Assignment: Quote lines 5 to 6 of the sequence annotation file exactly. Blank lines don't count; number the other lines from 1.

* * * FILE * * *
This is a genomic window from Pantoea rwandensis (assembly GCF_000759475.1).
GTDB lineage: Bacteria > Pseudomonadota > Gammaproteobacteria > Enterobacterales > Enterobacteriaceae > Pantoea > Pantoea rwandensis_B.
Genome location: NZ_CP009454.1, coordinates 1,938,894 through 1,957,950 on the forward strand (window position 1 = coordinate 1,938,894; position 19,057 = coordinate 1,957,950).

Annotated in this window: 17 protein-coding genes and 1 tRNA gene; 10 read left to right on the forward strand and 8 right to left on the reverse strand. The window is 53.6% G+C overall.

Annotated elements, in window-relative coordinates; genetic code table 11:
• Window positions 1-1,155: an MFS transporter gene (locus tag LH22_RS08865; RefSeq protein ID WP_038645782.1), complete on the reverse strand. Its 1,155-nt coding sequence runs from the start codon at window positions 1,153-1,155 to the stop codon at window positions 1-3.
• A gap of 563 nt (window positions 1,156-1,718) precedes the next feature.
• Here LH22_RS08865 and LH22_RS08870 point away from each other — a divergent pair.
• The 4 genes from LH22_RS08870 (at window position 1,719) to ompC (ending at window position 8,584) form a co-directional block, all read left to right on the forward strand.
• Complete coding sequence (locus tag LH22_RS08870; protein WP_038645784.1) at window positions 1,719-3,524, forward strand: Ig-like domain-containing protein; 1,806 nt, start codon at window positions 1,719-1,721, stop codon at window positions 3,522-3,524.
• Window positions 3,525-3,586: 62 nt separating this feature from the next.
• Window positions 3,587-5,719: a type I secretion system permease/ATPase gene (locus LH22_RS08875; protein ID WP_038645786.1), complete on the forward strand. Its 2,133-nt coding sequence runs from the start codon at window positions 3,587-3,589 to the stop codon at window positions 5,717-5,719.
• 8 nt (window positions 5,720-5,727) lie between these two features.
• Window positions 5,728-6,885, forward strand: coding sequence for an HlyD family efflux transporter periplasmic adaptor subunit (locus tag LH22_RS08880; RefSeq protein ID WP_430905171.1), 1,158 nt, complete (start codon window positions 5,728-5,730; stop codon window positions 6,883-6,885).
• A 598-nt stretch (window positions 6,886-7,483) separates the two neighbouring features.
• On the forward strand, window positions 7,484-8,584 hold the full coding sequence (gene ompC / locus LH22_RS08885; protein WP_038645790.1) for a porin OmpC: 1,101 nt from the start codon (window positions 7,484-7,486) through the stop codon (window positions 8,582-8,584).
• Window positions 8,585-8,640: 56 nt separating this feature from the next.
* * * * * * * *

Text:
Annotated elements, in window-relative coordinates; genetic code table 11:
• Window positions 1-1,155: an MFS transporter gene (locus tag LH22_RS08865; RefSeq protein ID WP_038645782.1), complete on the reverse strand. Its 1,155-nt coding sequence runs from the start codon at window positions 1,153-1,155 to the stop codon at window positions 1-3.